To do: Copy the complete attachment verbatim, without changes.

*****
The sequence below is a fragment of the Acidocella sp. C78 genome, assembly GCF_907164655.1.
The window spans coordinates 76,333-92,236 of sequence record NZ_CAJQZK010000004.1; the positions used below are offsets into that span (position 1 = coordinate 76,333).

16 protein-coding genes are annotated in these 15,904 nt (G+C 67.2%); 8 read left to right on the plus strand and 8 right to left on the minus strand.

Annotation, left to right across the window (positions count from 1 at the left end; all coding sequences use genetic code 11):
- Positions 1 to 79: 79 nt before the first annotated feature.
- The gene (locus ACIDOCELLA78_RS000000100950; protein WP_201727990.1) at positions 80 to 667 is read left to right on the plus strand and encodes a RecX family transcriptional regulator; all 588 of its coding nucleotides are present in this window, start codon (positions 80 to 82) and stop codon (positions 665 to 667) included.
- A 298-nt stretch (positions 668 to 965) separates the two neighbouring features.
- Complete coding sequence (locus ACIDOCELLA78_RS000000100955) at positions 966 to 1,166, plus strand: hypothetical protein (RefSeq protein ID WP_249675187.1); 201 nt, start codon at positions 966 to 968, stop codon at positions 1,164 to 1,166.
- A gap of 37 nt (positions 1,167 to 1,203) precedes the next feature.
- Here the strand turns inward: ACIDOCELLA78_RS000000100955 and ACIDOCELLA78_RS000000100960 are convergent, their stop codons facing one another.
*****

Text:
The sequence below is a fragment of the Acidocella sp. C78 genome, assembly GCF_907164655.1.
The window spans coordinates 76,333-92,236 of sequence record NZ_CAJQZK010000004.1; the positions used below are offsets into that span (position 1 = coordinate 76,333).

16 protein-coding genes are annotated in these 15,904 nt (G+C 67.2%); 8 read left to right on the plus strand and 8 right to left on the minus strand.

Annotation, left to right across the window (positions count from 1 at the left end; all coding sequences use genetic code 11):
- Positions 1 to 79: 79 nt before the first annotated feature.
- The gene (locus ACIDOCELLA78_RS000000100950; protein WP_201727990.1) at positions 80 to 667 is read left to right on the plus strand and encodes a RecX family transcriptional regulator; all 588 of its coding nucleotides are present in this window, start codon (positions 80 to 82) and stop codon (positions 665 to 667) included.
- A 298-nt stretch (positions 668 to 965) separates the two neighbouring features.
- Complete coding sequence (locus ACIDOCELLA78_RS000000100955) at positions 966 to 1,166, plus strand: hypothetical protein (RefSeq protein ID WP_249675187.1); 201 nt, start codon at positions 966 to 968, stop codon at positions 1,164 to 1,166.
- A gap of 37 nt (positions 1,167 to 1,203) precedes the next feature.
- Here the strand turns inward: ACIDOCELLA78_RS000000100955 and ACIDOCELLA78_RS000000100960 are convergent, their stop codons facing one another.